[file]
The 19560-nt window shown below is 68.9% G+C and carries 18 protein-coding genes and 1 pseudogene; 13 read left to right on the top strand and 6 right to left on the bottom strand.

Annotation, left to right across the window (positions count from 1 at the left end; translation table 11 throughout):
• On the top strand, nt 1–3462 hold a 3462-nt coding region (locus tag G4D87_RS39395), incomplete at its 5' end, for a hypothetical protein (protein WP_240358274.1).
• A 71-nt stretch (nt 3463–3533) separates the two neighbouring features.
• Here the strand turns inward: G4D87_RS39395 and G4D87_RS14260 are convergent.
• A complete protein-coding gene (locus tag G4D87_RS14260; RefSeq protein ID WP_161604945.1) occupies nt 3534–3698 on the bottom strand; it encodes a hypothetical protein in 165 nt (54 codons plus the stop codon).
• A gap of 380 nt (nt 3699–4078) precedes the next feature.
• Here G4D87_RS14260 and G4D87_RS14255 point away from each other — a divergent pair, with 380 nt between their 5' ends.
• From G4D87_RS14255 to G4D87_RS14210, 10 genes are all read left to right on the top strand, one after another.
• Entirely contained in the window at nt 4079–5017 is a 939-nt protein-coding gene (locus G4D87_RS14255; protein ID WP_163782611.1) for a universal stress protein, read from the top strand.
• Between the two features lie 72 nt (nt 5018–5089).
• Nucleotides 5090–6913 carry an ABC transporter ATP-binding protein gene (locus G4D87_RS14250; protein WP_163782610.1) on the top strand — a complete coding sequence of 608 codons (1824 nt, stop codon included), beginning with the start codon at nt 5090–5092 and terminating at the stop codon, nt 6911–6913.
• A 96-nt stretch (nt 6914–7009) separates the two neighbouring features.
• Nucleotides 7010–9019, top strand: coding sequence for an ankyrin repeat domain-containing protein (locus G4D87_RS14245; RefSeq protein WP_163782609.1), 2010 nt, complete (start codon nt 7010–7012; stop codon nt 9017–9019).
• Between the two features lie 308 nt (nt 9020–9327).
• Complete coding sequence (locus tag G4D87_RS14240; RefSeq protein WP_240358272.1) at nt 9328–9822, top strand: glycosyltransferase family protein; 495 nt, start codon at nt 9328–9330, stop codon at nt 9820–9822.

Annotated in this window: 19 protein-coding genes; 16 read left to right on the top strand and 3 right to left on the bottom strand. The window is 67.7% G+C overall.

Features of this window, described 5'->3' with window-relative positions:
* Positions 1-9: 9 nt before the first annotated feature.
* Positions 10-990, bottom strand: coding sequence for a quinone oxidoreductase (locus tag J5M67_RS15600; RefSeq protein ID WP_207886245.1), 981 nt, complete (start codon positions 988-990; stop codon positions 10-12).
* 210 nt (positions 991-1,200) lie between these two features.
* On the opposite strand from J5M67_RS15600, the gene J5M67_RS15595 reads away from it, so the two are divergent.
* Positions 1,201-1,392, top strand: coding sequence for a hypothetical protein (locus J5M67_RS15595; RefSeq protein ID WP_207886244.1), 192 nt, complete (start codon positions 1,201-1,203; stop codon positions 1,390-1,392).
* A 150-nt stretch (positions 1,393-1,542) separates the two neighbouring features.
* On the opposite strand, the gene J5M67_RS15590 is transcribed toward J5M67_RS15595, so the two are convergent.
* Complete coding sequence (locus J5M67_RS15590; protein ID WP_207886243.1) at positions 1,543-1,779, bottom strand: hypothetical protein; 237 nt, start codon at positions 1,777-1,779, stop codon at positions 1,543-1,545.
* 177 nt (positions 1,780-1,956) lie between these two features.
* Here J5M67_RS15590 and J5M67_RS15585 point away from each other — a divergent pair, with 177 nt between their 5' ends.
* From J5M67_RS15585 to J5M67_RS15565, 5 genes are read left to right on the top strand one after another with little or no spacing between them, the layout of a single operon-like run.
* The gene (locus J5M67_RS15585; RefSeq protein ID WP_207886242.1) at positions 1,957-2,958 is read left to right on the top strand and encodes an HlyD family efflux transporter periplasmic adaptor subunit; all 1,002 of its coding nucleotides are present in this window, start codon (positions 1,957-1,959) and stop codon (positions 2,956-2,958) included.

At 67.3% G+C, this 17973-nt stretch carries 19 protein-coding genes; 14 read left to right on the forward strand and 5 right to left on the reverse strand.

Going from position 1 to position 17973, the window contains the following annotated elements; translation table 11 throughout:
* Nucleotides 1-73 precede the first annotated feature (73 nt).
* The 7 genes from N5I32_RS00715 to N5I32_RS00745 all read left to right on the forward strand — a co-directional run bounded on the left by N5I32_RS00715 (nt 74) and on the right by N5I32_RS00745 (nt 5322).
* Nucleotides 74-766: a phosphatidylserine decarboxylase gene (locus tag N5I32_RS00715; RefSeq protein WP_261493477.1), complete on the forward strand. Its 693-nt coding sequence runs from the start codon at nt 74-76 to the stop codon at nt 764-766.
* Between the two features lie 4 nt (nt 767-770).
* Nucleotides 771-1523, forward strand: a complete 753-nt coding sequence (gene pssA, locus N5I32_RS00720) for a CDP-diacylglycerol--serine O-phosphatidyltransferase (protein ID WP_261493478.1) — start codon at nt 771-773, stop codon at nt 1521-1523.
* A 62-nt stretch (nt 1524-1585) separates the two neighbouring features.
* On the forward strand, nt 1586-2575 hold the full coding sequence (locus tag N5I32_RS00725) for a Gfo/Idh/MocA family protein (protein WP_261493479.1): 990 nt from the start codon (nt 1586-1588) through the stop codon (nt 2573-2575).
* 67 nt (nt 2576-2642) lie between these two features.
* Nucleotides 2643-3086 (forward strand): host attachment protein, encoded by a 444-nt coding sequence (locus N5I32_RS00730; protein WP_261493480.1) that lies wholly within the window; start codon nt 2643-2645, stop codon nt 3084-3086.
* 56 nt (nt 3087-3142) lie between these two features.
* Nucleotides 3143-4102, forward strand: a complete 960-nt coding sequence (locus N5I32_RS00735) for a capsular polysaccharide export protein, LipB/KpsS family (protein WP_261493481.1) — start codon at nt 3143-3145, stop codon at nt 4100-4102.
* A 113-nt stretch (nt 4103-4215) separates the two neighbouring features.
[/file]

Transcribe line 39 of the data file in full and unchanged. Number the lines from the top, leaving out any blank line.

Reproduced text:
* On the forward strand, nt 1586-2575 hold the full coding sequence (locus tag N5I32_RS00725) for a Gfo/Idh/MocA family protein (protein WP_261493479.1): 990 nt from the start codon (nt 1586-1588) through the stop codon (nt 2573-2575).